as for you - incredible!

Jean at www.drossintogold.com said...

As the mother of a 24 year old artist and writer, I often wonder what she would say about her memories of me back in the day getting ready for a gig (I was a singer back then). I still have events that require getting dolled up, and I enjoy the process for the most part.

Your green gown is delicious and looks so lovely against the backdrop of the barn. I love the photos you took, as well. Poignant and enchanting.

I admire your parents and appreciate the glimpse of them that you provide. They must be very proud!

Love, Jean

The Foolish Aesthete said...

We are likewise transported just by looking through your posts. You look ravishingly timeless in that green gown and ladylike purse! Well picked by your mum,

You are absolutely right about the evening out rituals and the memories they entail. I still miss seeing my mother in front of her dressing table, perfumes and lipsticks scattered about while fastening the last clasp of her jewelry. I don't think I approach anywhere near the elegance of her moments, since my routines these days are more frenetic, and resemble the "where's the bloody handbag" rigmarole. Actually, who am I kidding? I haven't really dressed up in weeks since I went into Cinderella (scrubbing and cleaning) mode!

Loved your shots during the ball. Hopefully, you had as much fun as the people you captured. xxx

Thea vintage said...

Such a dramatic dress! Love the colour.

http://theas-vintage.blogspot.com/

Izzy/Bella said...

That's so funny you mentioned Atonement! You strongly reminded me of that character and not even because of the dress (or perhaps subconsciously I picked up on that since consciously I didn't remember the dress from the film or the book) but in your expression. You really channeled something from another decade. Lovely photos and your change in tone in the first paragraph made me laugh.

I also loved the last picture particularly. It reminded me of a Toulouse Lautrec pastel drawing of a wild cabaret in Paris. Great post as always!
xx
Isabella
www.misadventuresofme.com

Elisa Kanagarajah said...

that green dress is gorgeous!

http://scarletredblog.blogspot.co.uk/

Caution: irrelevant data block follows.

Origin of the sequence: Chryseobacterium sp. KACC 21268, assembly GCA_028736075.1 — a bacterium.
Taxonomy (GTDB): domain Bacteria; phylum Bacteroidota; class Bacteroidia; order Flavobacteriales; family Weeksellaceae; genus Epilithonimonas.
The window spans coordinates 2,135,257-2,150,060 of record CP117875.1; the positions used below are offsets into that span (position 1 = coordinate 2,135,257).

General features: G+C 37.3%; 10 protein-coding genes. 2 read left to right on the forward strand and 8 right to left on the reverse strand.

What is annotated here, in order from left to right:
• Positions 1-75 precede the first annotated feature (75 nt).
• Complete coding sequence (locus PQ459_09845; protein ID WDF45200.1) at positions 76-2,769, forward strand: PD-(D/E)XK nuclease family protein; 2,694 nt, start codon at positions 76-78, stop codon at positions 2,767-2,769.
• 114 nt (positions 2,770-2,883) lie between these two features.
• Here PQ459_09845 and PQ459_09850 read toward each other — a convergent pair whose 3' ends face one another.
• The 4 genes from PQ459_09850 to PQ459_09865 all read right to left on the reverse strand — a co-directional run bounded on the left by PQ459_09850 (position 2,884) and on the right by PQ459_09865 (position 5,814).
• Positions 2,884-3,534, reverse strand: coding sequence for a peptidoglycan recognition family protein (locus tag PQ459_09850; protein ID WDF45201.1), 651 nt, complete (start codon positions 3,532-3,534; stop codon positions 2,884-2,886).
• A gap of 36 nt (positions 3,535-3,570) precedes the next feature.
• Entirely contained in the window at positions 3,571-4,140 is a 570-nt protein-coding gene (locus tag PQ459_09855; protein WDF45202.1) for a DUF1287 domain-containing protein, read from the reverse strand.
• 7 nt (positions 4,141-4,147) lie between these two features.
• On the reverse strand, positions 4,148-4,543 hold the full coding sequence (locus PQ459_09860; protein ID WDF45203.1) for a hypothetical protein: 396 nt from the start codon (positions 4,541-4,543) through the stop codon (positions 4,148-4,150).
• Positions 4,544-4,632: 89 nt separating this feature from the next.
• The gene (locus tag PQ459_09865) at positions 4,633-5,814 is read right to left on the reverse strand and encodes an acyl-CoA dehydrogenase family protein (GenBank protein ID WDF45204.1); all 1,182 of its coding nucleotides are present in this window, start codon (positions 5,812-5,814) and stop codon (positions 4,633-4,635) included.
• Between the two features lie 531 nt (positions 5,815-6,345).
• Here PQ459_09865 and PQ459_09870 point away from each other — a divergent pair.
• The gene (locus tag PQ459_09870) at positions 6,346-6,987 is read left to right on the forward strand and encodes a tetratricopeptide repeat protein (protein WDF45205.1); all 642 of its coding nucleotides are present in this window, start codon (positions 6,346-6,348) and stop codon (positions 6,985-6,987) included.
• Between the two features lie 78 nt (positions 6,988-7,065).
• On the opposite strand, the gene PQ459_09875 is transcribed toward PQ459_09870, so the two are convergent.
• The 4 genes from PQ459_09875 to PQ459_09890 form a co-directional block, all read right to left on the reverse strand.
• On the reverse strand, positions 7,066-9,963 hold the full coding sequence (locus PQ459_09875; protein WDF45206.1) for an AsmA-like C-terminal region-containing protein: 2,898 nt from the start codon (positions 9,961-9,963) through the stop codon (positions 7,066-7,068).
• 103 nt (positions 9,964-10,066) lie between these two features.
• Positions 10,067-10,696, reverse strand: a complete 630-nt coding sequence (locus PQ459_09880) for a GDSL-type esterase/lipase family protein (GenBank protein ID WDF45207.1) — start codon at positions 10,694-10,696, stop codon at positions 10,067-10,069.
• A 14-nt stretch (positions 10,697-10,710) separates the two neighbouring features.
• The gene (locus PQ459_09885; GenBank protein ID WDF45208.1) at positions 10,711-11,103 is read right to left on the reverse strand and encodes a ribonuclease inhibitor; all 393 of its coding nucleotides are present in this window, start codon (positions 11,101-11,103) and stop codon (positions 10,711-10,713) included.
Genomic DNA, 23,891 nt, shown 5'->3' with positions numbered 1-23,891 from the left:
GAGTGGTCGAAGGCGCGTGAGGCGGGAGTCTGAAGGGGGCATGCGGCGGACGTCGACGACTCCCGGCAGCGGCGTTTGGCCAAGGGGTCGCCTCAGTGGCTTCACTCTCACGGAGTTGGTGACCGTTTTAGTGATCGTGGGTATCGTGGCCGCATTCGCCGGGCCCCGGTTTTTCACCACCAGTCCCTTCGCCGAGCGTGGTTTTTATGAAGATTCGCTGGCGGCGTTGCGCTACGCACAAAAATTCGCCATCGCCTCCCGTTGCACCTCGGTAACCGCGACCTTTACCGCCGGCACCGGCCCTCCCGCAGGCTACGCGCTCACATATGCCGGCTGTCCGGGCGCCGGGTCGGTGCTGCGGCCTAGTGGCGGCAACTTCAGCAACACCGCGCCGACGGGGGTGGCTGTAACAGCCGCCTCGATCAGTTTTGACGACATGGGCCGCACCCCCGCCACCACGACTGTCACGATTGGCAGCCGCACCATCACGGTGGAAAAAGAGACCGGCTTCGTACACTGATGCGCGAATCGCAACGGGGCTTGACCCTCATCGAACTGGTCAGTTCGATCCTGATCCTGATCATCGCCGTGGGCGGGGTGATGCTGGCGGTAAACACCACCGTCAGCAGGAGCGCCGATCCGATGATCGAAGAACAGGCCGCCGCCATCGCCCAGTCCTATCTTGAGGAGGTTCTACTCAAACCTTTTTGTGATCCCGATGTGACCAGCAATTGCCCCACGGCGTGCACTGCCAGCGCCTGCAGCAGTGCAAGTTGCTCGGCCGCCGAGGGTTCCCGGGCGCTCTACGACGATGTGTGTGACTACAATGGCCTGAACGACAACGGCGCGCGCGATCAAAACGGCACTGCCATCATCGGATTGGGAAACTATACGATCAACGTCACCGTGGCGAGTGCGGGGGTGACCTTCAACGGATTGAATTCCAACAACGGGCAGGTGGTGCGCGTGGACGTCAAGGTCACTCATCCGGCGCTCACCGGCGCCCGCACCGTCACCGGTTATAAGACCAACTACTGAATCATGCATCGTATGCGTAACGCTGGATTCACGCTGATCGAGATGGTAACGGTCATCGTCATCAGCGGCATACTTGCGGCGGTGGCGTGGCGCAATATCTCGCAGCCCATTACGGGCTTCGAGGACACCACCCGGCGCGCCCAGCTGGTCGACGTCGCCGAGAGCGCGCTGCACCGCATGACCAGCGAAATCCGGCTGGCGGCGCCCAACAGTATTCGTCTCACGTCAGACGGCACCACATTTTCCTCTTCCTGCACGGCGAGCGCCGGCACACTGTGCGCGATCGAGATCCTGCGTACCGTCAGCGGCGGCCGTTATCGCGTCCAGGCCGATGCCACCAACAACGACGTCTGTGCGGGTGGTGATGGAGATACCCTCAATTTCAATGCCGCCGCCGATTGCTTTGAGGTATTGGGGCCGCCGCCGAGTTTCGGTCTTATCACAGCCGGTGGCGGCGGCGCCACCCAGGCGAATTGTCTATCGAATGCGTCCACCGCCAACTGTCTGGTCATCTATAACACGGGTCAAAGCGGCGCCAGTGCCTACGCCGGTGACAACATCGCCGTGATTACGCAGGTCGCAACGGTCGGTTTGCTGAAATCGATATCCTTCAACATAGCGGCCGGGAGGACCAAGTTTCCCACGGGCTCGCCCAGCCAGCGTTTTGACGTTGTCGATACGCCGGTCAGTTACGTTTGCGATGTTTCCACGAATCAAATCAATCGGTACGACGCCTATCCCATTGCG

daisymay aka Chantele said...

Looking stunning as usual Roz! The event looks like lots of fun too
Daisy Dayz
Cross-Jones-Photography
My Hub Pages

Thrifted Shift said...

Hello! I'm your newest follower after my friend the Citizen Rosebud told me about your blog. I can't wait to read and see more!
--TS

RETRO REVA said...

I have been a follower for a very long time...

Your images are so wonderful and honestly that is the type of photos I aspire to, but I am having so much trouble with lighting. My images are so over-exposed and washed out, though i never use a flash.

Would you be so kind as to let me know, what settings you use and type of camera? Do you have someone who takes them for you?
I'd love to learn from you.
Please give me some tips if you can.
(Do you wait for a certain time to do them?)
I would greatly appreciate it!
I want my blog to be fun again not a chore to get my photos good.
my e-mail is:
retroreva@zoomtown.com
blog url:
revasrags2roses.blogspot.com

thanks again :)
Reva

100%soie said...

what a gorgeous dress !!! you look stunning in green, I love it !! I would like to say thank you to you for your nice comments each time. it's a real honour for me te have your comments. i consider you as a real inspiration for me and my blog. Each time your pictures are perfect and you look like a godness, so thnak you for your comments and have a great day !

http://100pour100soie.blogspot.fr/

DaBi Vintage said...

amazing dress!kisses from Italy